Smarter Searching

You probably have not noticed yet but this website does not support searching for keywords. Searching for keywords on a website can be very helpful in locating relevant webpages. I could have added a search-form but decided it was not worth the effort. Let's try searching this website using Google. The way to do that is to enter the keywords of interest and add the tag "site:" and the web-address after it. Below is a query for searching pages containing the word "programming" on this site:

programming site:

Try it! You will not learn anything without practice. Copy or preferably type the above text into a Google search box. Feel free to change "programming" to any word or words of your choice. Note that there is no space between "site:" and the web-address. If you enter a space your search results most likely will not turn up anything.

The search probably worked pretty well in this case. However, searching a website using Google does not always work. To be able to search a website, the webpages of that site must be indexed by Google. If Google is not aware of the existence of a webpage then it is not going to return any results.

The other problem case occurs when Google knows about the website but has not indexed it recently. If there was any recent material added, Google is not going to mention it in the search results. As of the writing of this article, this website had three webpages about Minesweeper but the following search came up empty:

minesweeper site:

The good news is that Google indexes most well trafficked websites every day. This website is fairly new and not all that popular. It gets indexed only occasionally. Google indexes more than 3 million popular websites every day, so you are not likely to come upon a website like this one every day.

Another reason to use Google to search specific websites is that many websites have broken search functionality and have their own clumsy search interfaces. By using Google to search such sites, you can circumvent these problems.

A nice feature provided by Google is to search sites that only partially match a web-address. I used the following query to locate some nice lecture notes on databases:

databases lecture site:edu filetype:pdf

The above query searches university sites, i.e, sites that end with an "edu". If you want to search sites specific to a country, for example UK, you can do that by adding "site:uk" to your query.

You are probably wondering about the "filetype:pdf" fragment in the above query. This limits the search to Adobe PDF files only. Most lecturers put their notes in pdf format. If I was interested in lecture slides I could have searched inside PowerPoint files used "filetype:ppt". The following are some useful file formats allowed by Google:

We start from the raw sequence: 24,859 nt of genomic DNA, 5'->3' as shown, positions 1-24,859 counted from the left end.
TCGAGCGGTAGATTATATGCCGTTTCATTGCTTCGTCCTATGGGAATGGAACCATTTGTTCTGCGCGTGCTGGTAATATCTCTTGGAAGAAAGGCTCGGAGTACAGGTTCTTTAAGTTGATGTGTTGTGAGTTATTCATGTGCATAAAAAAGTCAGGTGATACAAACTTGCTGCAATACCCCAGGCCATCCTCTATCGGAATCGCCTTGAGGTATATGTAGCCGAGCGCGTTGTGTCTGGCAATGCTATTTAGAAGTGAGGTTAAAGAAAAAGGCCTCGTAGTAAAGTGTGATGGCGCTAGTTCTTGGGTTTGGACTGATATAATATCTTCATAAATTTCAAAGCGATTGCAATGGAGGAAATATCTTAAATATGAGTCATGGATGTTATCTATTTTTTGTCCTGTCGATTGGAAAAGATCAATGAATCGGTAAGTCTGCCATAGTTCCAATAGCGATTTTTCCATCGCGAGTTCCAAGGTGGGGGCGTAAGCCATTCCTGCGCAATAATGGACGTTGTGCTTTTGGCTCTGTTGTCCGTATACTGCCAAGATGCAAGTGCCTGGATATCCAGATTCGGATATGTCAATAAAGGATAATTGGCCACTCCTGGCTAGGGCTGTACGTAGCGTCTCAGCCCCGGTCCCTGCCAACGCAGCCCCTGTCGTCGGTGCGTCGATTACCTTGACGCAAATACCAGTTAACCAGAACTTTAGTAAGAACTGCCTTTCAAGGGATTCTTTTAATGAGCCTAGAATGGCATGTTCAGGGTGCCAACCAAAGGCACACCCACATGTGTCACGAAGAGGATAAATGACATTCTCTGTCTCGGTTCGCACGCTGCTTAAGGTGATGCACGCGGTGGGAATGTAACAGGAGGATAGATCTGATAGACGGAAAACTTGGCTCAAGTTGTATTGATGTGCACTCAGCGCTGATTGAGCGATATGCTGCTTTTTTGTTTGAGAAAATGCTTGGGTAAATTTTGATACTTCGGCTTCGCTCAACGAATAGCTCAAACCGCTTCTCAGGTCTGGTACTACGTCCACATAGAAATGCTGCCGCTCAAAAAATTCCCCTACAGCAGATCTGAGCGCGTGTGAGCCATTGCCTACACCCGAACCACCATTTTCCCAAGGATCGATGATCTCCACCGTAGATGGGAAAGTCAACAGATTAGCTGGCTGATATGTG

File Extension    Query               Description of format
txt               filetype:txt        Plain text format
doc               filetype:doc        MS Word document
rtf               filetype:rtf        Rich Text Format
pdf               filetype:pdf        PDF file
ps                filetype:ps         postscript (pdf alternative)
xls               filetype:xls        MS Excel spreadsheet

One cool thing to do is to count the number of webpages belonging to a specific site. For example to count the number of pages for this site run the following query:

+the site:

The above query searches for the word "the" and list all pages that contain it. This works as almost any page with text is going to contain at-least one occurrence of "the". The plus symbol before "the" forces Google to include the word in its query. Without the plus symbol Google will filter "the" as it appears too frequently in documents. The count of pages belonging to the site will be displayed above the search results. The count displayed is not exact, it is a rough estimate and the actual number is likely to be smaller.

The same idea can be used to find all files of a specific type on a website. The following query finds all pdf files on and counts them too:

+the filetype:pdf

Similar to the plus symbol is the minus symbol. It excludes all documents that contain the word after the minus symbol from the search. The ability to exclude documents using the minus symbol is only occasionally useful. I personally do not use it all that often. The following query displays all pages on my website not containing the word programming:

-programming site:

You can combine the plus and minus symbols together and have multiple occurrences of them in the same query. There are some other operators and you can find about them on the Google website.

The best way to get better at searching the web is to practice using all the above options. The time spent on learning to search well will be quickly rewarded. You are not only going to save time but are also going to find pages that you could not have found otherwise.

If you are interested in learning more about searching the web, you will find Search Lores to be a great resource. The searchlores site has many pages so you might want to use some of the techniques described in this article to search and find the relevant ones.

by Usman Latif  [Oct 27, 2003]